Since the terminal was built with a BOT model, the operator company aimed to install income generating functions and utilities in the terminal as much as possible. A variety of retail and duty free areas were particularly important revenue generators for the company. During the construction phase, the operator’s commercial team progressed with marketing of the terminal with prospective tenants. As each tenant was determined, its spatial requests and utility requirements were defined as the construction was underway.
Billboards were another revenue generator. Operators requested to install the most number of billboards possible. All billboard sizes and locations were determined within the interior design principles. Signage locations and FIDS were also integrated into the design. The introduction of these new information and additional details at the construction phase required various revisions and additions to the design, involving extensive coordination work.
In an airport terminal, various special functions related to aviation, passengers and security take place. These functions require special equipment such as x-ray machines, baggage conveyors, boarding bridges, and travellators. This equipment is produced by specialised vendors who usually require long delivery times that may influence the construction schedule. Therefore, at the beginning of the construction phase, all special equipment was selected and orders were placed. Some vendors, such as the baggage conveyor, even undertook design work for their own products. The design was constantly updated according to the specifications and requirements of this equipment.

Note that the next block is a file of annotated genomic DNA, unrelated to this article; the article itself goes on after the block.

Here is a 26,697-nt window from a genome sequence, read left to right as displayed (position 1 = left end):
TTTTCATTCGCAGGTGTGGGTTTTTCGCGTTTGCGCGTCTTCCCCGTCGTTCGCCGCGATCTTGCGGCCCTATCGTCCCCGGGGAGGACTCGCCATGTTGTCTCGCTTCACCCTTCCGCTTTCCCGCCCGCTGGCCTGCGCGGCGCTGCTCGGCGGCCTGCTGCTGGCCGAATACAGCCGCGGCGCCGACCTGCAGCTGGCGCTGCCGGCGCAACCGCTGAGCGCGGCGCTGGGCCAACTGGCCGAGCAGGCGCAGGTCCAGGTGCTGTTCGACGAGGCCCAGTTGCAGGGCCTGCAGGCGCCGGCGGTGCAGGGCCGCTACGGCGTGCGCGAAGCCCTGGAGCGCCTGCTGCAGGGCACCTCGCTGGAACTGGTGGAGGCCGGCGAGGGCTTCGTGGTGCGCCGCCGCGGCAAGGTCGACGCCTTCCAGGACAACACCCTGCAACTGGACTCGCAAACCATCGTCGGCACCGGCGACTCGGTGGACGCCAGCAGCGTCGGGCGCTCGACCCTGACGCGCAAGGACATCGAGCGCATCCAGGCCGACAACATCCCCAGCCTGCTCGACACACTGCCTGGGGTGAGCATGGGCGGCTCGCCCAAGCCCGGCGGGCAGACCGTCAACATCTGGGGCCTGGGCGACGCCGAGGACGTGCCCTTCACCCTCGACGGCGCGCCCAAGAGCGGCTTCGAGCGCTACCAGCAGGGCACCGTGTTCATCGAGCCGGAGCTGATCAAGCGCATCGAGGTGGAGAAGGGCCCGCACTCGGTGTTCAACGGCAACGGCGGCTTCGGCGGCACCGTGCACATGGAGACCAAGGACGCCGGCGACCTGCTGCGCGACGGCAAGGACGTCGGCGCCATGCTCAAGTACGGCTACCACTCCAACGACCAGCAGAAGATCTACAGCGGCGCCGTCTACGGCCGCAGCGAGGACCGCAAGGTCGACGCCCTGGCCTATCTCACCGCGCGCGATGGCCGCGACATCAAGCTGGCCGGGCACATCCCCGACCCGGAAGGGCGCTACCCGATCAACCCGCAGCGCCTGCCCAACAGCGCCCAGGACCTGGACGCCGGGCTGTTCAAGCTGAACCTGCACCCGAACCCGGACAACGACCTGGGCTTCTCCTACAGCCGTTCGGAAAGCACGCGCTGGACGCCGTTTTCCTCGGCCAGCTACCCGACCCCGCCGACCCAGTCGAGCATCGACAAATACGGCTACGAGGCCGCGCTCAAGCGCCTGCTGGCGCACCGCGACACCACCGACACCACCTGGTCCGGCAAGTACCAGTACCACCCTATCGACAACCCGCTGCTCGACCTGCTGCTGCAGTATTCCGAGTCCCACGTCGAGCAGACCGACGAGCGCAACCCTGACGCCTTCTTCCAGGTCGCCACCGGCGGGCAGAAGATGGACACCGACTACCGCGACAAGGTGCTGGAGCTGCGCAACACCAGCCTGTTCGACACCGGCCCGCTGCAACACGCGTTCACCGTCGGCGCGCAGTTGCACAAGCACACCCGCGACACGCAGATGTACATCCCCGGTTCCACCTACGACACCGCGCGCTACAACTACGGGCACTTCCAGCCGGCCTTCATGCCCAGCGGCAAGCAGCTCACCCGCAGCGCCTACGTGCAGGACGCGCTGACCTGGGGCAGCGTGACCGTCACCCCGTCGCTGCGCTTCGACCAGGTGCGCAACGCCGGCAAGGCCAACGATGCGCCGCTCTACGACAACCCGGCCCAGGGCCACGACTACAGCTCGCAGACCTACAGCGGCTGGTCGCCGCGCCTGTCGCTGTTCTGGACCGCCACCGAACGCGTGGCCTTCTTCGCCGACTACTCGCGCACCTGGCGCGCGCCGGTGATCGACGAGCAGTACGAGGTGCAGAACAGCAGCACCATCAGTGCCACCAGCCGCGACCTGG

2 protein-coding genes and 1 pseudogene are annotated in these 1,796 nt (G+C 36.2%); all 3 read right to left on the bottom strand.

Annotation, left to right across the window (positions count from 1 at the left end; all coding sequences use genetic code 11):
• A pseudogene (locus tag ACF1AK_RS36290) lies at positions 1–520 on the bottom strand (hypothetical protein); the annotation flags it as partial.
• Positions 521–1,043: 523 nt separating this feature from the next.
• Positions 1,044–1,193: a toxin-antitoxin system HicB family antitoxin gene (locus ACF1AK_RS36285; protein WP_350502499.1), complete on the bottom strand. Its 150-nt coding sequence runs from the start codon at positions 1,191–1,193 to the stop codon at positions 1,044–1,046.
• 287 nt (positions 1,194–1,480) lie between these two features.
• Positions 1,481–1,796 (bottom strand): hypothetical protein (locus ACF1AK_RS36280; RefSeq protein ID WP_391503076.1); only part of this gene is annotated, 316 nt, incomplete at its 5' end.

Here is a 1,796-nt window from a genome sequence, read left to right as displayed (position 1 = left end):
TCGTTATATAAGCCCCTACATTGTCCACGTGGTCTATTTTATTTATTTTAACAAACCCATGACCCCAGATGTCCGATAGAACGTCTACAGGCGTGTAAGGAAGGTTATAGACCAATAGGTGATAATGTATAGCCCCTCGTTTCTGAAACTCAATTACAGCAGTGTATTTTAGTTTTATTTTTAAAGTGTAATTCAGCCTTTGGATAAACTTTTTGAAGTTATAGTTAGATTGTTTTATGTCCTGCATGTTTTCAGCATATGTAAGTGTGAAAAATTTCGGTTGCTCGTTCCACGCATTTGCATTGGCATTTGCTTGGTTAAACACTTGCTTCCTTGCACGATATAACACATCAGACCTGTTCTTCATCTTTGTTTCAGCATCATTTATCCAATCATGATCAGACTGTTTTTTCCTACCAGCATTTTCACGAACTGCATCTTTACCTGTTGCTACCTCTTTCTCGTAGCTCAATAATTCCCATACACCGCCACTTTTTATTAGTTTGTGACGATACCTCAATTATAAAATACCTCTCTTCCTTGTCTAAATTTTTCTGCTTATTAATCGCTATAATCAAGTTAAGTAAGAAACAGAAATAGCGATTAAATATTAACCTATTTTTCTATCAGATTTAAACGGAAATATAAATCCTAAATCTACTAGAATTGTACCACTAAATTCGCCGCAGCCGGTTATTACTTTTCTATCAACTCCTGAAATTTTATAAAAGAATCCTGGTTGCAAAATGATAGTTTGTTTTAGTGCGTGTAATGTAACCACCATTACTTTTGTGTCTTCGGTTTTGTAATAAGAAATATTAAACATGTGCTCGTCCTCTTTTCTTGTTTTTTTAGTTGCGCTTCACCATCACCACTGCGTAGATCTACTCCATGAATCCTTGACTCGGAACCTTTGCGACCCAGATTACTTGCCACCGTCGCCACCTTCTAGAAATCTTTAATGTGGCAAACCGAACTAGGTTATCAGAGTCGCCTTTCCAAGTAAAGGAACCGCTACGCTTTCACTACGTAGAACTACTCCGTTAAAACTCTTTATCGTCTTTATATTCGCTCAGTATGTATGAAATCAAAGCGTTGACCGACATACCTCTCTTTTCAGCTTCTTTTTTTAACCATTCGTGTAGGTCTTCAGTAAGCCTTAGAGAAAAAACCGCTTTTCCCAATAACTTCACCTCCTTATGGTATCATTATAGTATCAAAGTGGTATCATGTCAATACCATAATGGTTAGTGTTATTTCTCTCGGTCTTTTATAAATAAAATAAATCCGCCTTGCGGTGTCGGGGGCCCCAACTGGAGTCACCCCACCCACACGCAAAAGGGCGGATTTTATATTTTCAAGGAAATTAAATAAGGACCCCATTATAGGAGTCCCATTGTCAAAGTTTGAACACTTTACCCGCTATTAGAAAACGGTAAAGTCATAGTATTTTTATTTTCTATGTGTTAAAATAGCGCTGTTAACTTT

An airport terminal is the combination of many complex networks and functions. Designing and building an airport terminal is a multidisciplinary project that requires input from a large team of architects, engineers, experts and vendors. In Sabiha Gökçen Airport, an outstanding team effort was achieved to deliver the building in a very short time. Today the terminal handles more than twice the number of passengers than its original design target and acts as the second major airport of a mega city. Design and construction challenges are now mere memories, but their solutions are evident in the building.
Mehmet Emin Çakırkaya is the Principle Partner and Architect at Tekeli-Sisa Architects. He was born in Istanbul and graduated from the ITU Faculty of Architecture in 1991. He won the Emin Onat Architecture Prize and YEM Outstanding Architecture Student Prize during his architectural education. Mehmet completed his masters on the topic ‘Architecture of Tourism and Tourism Buildings’ in 1993 and then worked as a research assistant in the ITU Faculty of Architecture, Architectural Design Department until 1995. He started to work as a project manager in Dogan Tekeli – Sami Sisa Architecture Ltd. Company in 1995. After the reconstitution of the firm as Tekeli-Sisa Architecture Partnership in 2004 he joined as one of the partners. He has also been partner of the Cakirkaya Construction Company since 2000.